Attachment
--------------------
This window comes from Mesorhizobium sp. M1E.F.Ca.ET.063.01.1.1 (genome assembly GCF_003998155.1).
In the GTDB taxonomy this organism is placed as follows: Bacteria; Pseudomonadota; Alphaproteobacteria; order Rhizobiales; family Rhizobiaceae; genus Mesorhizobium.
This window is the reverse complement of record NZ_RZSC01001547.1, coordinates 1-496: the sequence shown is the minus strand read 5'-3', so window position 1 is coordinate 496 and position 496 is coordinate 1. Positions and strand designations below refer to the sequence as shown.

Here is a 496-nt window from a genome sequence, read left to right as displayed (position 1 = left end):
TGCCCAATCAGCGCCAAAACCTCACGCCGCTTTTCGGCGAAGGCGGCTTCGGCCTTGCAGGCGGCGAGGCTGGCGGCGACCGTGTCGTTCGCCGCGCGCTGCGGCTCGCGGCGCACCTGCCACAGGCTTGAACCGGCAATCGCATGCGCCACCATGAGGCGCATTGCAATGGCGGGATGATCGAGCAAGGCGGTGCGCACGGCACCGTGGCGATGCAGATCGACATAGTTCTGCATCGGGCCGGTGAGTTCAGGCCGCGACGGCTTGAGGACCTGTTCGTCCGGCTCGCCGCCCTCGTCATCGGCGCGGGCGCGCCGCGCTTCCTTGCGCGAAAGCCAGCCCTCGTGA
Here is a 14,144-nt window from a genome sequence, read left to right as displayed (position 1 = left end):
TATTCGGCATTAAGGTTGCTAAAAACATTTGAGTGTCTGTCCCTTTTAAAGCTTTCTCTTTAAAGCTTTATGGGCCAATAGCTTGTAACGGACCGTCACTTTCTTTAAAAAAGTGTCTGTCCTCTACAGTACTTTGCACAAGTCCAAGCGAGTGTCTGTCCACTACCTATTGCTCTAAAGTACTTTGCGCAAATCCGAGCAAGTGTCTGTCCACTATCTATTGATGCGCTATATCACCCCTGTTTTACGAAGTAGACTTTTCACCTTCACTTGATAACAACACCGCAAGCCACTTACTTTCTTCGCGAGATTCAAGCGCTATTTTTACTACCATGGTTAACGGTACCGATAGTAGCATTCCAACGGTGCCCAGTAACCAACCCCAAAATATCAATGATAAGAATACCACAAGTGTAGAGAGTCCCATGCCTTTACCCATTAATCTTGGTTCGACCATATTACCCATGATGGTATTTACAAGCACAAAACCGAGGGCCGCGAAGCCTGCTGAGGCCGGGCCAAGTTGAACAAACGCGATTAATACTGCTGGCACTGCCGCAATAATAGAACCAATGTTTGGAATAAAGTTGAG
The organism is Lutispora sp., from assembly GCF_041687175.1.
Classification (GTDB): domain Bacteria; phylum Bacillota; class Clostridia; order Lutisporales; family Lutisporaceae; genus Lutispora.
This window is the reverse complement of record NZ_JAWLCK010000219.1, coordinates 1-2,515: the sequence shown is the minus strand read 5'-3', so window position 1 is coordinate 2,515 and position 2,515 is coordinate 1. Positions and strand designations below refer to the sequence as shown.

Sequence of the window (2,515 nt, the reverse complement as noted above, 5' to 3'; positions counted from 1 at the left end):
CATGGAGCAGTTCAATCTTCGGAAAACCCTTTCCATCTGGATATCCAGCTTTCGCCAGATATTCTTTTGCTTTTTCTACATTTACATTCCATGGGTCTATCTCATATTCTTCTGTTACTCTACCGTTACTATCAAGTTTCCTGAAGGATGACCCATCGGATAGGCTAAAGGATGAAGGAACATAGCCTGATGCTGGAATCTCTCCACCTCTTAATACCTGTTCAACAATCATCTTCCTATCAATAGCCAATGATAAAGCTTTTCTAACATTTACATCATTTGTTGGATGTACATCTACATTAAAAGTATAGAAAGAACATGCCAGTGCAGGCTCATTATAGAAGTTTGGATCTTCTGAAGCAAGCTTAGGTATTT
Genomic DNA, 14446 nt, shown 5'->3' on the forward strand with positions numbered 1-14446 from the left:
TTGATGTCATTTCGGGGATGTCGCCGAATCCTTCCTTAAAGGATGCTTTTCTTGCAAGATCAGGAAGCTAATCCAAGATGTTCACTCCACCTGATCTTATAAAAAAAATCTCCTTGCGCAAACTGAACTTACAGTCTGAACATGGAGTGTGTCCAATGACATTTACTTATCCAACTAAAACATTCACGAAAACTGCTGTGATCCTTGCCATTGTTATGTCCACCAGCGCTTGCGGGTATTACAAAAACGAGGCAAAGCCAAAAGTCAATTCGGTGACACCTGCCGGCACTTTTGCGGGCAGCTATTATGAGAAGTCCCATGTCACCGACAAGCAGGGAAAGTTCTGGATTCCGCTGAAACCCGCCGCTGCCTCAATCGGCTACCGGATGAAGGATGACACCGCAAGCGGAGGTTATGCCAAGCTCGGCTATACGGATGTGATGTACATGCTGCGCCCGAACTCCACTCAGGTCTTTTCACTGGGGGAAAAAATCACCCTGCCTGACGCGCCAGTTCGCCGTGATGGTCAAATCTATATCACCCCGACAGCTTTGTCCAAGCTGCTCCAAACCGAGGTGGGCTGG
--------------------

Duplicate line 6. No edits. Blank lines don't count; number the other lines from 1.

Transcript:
Here is a 14,144-nt window from a genome sequence, read left to right as displayed (position 1 = left end):